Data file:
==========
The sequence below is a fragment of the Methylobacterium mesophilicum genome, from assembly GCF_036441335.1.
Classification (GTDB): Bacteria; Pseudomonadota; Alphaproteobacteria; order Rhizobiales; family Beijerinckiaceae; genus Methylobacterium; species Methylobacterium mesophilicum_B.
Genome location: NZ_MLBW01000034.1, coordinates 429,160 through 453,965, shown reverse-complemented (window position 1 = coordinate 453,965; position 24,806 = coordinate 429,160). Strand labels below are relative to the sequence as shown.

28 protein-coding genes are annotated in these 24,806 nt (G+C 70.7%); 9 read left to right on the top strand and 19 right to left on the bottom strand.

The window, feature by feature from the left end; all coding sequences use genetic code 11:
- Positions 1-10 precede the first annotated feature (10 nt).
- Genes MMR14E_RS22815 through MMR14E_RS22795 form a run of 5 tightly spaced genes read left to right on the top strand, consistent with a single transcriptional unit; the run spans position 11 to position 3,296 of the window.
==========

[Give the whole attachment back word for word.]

The sequence below is a fragment of the Methylobacterium mesophilicum genome, from assembly GCF_036441335.1.
Classification (GTDB): Bacteria; Pseudomonadota; Alphaproteobacteria; order Rhizobiales; family Beijerinckiaceae; genus Methylobacterium; species Methylobacterium mesophilicum_B.
Genome location: NZ_MLBW01000034.1, coordinates 429,160 through 453,965, shown reverse-complemented (window position 1 = coordinate 453,965; position 24,806 = coordinate 429,160). Strand labels below are relative to the sequence as shown.

28 protein-coding genes are annotated in these 24,806 nt (G+C 70.7%); 9 read left to right on the top strand and 19 right to left on the bottom strand.

The window, feature by feature from the left end; all coding sequences use genetic code 11:
- Positions 1-10 precede the first annotated feature (10 nt).
- Genes MMR14E_RS22815 through MMR14E_RS22795 form a run of 5 tightly spaced genes read left to right on the top strand, consistent with a single transcriptional unit; the run spans position 11 to position 3,296 of the window.